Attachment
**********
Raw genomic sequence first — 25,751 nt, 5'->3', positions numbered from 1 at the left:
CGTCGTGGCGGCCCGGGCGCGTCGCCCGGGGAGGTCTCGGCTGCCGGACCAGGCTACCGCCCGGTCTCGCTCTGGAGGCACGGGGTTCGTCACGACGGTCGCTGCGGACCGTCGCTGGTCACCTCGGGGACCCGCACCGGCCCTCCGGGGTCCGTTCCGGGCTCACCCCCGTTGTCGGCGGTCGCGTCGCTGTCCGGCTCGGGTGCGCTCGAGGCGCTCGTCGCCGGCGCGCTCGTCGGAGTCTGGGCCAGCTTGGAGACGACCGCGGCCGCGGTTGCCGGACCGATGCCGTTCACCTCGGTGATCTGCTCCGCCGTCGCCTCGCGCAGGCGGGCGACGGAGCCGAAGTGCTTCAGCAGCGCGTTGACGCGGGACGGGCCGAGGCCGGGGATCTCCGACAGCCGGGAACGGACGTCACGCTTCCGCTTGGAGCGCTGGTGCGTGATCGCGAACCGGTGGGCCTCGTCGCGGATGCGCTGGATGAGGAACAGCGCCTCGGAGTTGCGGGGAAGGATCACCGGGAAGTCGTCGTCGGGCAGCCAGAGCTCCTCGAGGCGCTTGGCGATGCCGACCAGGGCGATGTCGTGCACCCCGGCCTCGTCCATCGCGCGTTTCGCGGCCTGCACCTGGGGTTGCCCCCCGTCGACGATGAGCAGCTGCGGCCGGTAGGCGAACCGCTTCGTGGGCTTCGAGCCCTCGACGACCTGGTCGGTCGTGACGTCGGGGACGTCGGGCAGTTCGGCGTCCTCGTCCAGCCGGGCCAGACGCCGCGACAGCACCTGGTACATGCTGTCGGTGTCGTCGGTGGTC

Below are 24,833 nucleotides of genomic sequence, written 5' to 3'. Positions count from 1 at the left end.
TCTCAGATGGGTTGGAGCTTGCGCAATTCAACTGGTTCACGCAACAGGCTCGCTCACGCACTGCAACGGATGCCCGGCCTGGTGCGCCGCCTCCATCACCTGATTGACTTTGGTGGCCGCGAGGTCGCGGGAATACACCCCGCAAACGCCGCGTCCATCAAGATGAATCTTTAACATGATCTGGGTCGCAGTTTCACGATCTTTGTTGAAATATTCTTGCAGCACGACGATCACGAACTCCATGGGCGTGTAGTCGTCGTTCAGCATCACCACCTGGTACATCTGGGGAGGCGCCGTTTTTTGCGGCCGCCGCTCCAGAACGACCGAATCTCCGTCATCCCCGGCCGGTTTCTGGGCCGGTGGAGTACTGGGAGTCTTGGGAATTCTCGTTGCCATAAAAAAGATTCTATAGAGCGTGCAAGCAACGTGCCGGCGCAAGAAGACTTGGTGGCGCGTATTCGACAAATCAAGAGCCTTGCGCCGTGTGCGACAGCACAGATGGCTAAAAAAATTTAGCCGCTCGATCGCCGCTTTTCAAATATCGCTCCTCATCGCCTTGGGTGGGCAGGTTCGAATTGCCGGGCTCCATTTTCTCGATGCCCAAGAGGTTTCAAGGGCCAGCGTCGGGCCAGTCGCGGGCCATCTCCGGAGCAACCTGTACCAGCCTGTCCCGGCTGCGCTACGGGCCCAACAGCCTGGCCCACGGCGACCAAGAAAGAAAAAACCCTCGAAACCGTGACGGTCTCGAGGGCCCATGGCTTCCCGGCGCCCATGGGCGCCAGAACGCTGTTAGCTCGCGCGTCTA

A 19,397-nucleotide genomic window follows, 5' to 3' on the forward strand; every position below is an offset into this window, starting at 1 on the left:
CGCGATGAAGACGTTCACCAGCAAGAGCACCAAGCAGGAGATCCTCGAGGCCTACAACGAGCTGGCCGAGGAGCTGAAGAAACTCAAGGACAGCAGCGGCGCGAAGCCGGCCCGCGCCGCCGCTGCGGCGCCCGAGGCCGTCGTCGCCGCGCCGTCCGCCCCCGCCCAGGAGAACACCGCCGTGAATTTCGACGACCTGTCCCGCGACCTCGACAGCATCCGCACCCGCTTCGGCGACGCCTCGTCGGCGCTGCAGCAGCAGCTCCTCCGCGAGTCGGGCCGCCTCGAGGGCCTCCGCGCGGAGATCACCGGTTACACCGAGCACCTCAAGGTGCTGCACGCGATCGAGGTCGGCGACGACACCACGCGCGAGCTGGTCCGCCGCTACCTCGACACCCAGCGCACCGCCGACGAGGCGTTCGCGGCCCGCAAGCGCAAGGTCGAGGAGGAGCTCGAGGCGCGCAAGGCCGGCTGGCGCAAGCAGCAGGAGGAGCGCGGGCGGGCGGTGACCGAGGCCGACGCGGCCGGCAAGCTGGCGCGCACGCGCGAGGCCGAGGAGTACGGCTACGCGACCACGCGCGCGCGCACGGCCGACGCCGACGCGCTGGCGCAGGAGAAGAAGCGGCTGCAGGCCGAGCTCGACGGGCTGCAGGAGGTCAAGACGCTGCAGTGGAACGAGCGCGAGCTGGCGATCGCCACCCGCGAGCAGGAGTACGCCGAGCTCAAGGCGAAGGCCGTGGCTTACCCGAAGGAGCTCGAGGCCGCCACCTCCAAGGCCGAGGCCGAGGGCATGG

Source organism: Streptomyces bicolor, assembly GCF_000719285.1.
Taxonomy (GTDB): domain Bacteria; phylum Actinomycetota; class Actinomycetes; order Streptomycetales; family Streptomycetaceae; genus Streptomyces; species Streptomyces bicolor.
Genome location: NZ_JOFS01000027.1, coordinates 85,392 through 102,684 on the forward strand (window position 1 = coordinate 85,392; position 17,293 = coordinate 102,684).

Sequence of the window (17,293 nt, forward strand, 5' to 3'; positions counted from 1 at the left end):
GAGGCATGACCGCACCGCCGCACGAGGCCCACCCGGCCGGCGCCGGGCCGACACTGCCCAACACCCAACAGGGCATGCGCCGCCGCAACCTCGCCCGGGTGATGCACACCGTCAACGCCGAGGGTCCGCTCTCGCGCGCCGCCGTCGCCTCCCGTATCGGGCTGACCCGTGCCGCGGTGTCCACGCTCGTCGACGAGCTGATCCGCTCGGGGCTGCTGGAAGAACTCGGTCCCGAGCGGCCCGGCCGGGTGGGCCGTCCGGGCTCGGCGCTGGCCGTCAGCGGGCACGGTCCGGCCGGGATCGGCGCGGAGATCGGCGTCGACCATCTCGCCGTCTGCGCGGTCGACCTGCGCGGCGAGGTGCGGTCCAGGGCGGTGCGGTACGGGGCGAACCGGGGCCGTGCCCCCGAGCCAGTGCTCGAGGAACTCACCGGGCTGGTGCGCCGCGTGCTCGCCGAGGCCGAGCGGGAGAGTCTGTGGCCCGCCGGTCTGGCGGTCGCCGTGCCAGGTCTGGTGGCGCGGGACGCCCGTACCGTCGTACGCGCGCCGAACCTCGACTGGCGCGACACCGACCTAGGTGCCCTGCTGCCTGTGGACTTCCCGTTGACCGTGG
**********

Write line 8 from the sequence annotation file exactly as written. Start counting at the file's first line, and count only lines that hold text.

Taxonomy (GTDB): domain Bacteria; phylum Actinomycetota; class Actinomycetes; order Streptomycetales; family Streptomycetaceae; genus Streptomyces; species Streptomyces bicolor.